According to the 2011 U.S. Census Bureau’s American Community Survey, economic security is out of reach for a growing number of working families in the United States, The number of low-income working families rose from 10.2 million in 2010 to 10.4 million in 2011, representing nearly one-third of all working families.
Here, we provide strategies for saving for retirement on a low-income.
Saving For Your Retirement From Every Paycheck
Start to save even a little with each paycheck. You can do this automatically by setting up a direct deposit to a 401(k), IRA, or other savings vehicle.
Michal Grinstein-Weiss, an associate professor of social work at Washington University in St. Louis, explains “automatic enrollment can be a powerful tool for increasing the number of Americans saving for retirement and other purposes. Defaulting to automation will ensure Americans, particularly low income Americans, have a simple pathway to boost retirement savings.”
Increase Your Savings Rate Over Time
If you start out by saving only a small amount, you will also need to increase your savings rate over time.
According to Alicia Munnell, director of the Center for Retirement Research at Boston College, “the default employee contribution rate should be set at a meaningful level and then increased until the combined employee contribution and employer match reach 12 percent of wages. The default investment option should be a target date fund made up of a portfolio of low-cost index funds.”
Some 401(k) plans offer a feature which automatically increase your savings rate over time, but if your 401(k) plan doesn’t offer this benefit, you’ll have to make an effort to save more yourself.
Exceed Your Employer’s Savings Rate
Many workers are automatically enrolled in their 401(k) plan, typically at 3 percent of pay, but you will likely need to save more than this amount to have a financially secure retirement.
Jean Chatzky, a financial editor for NBC Today, advises “increasing contributions each year by 1 to 2 percent until a participant maxes out can literally double the amount of money an employee has in retirement.”
Saving for Retirement with an IRA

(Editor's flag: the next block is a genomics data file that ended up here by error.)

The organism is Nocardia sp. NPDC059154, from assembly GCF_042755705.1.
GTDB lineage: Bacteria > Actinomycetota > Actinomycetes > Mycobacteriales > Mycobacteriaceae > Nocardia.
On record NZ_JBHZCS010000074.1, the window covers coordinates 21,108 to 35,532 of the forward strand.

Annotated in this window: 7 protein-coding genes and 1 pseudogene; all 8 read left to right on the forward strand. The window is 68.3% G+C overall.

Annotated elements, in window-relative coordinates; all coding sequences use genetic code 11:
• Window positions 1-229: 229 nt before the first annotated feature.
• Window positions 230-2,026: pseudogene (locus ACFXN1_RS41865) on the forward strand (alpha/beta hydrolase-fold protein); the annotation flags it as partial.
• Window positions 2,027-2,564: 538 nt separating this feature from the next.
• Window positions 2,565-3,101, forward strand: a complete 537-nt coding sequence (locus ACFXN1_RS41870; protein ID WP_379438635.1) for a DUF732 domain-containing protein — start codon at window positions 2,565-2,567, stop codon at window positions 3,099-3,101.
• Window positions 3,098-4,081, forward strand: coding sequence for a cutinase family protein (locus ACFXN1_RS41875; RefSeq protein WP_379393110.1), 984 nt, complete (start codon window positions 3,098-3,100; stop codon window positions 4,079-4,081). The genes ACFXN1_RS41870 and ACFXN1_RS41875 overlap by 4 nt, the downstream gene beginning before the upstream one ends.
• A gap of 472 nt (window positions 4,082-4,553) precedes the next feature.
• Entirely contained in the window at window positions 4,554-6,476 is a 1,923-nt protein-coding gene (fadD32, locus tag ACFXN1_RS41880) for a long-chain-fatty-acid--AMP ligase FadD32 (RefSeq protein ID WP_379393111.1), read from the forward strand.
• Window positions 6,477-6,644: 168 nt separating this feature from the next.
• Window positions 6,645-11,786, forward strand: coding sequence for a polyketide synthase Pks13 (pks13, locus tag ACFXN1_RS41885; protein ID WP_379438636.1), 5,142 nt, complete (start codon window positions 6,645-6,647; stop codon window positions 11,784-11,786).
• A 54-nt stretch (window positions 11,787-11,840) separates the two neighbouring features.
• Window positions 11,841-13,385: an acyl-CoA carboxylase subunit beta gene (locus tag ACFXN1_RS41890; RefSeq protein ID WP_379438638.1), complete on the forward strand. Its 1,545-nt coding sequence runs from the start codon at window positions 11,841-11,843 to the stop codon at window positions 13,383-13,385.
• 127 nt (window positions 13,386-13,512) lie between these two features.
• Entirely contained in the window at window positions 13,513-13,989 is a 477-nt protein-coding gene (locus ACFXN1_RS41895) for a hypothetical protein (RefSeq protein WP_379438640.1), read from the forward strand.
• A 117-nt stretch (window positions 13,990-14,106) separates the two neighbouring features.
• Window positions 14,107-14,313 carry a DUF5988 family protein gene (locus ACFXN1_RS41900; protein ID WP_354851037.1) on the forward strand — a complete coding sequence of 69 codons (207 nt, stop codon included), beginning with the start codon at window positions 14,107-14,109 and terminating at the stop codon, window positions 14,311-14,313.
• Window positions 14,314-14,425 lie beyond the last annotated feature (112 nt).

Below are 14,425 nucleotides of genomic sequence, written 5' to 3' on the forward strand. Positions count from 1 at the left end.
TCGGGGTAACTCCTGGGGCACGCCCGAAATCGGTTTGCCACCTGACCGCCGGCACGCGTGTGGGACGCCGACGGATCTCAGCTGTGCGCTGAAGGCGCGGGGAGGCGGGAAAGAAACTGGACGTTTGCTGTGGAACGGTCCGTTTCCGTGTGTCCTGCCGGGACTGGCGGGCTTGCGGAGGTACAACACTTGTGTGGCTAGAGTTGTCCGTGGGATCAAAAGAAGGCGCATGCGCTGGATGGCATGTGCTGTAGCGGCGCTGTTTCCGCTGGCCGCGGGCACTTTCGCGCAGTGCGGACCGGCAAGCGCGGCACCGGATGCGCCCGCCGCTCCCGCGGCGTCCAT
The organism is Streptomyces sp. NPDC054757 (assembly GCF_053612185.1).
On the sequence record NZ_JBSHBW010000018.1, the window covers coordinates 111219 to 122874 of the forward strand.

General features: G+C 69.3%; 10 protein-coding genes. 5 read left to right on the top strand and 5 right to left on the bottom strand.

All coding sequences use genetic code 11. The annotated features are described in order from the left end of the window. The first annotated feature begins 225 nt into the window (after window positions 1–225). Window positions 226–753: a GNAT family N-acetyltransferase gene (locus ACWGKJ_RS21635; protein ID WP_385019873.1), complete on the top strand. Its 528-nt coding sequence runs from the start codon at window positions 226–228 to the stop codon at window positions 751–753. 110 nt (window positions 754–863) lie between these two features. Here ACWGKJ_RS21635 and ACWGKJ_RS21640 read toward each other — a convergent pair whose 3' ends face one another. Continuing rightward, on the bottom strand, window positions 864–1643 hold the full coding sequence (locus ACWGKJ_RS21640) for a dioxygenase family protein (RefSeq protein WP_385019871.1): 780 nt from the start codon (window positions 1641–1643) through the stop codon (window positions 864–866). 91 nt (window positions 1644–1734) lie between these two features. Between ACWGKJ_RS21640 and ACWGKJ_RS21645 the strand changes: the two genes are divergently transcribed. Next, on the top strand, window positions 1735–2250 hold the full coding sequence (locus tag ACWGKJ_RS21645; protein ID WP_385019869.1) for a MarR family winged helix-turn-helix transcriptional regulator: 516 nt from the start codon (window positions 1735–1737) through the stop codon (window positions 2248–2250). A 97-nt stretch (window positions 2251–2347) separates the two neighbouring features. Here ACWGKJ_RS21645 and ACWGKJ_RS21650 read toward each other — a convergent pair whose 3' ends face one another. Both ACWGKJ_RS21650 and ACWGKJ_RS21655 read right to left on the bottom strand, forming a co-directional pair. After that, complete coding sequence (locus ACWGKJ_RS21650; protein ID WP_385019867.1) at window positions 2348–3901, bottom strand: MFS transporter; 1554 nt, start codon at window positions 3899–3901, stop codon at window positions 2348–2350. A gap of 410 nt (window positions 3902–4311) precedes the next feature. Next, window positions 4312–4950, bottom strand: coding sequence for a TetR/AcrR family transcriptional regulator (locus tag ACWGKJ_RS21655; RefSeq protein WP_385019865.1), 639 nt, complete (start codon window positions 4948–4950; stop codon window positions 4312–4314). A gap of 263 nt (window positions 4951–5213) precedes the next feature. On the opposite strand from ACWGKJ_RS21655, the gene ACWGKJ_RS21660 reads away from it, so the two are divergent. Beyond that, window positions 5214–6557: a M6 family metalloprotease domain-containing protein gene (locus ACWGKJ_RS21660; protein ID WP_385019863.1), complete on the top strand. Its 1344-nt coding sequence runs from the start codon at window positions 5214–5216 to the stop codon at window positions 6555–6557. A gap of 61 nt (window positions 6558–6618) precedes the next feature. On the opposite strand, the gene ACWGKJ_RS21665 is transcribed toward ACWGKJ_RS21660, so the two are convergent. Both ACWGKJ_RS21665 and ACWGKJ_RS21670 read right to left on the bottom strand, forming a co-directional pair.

If you don’t have access to a 401(k) at work or there’s a waiting period before you can start to contribute, you can open up an IRA to get valuable retirement saving tax breaks.
Senator Claire McCaskill explains “most economists will tell you it is far easier to get people to save money for retirement through a payroll deduction at work instead of requiring them to open up an IRA on their own. The problem is many low income workers face real structural barriers to saving: they work seasonal jobs, or are in and out of the workforce before they can vest, or they work for employers who have neither the time nor the resources to offer a retirement plan.”
The IRA contribution deadline is April 15, and if you contribute shortly before you file your taxes you can realize nearly immediate savings on your tax bill.
Make Smart Decisions When You Change Jobs
You will likely need to sign up for a 401(k) plan and set up new direct deposits each time you change jobs.
Make sure to choose appropriate retirement saving elections at this time and hold yourself to them.
Save Part of Your Tax Refund
Put part of your tax refund into a retirement account.
Grinstein-Weiss explains “for many low and moderate income households, the federal income tax refund is the largest lump sum payment received during the year. After a household receives its refund, it is possibly in its best balance sheet position for the entire year and perhaps more open to saving than at any other point.”
IRS Form 8888 allows you to directly deposit your tax refund into a combination of checking, savings, or individual retirement accounts or to purchase Series I savings bonds.
Build a Separate Emergency Fund
Only use your retirement savings for retirement. Maintain a savings account separate from your 401(k) or IRA which can be used for emergencies so you don’t need to withdraw from your retirement accounts early.
Don’t Make Early Withdrawals
Withdrawals from traditional 401(k)s and IRAs before age 59 ½ trigger a 10 percent early withdrawal penalty and income tax on the amount withdrawn. You can avoid the taxes and penalty when you change jobs if you leave the money in your old 401(k) plan, move it into the 401(k) plan at your new job, or roll it over to an IRA.
Avoid High-Cost Investments
Fees can vary significantly from investment to investment, and unnecessarily high costs can significantly reduce your retirement account balance. Pay close attention to the fees charged by each investment option and choose low-cost options where available.
By following these strategies you’ll be well on your way to saving for retirement even if you’re a low-income household.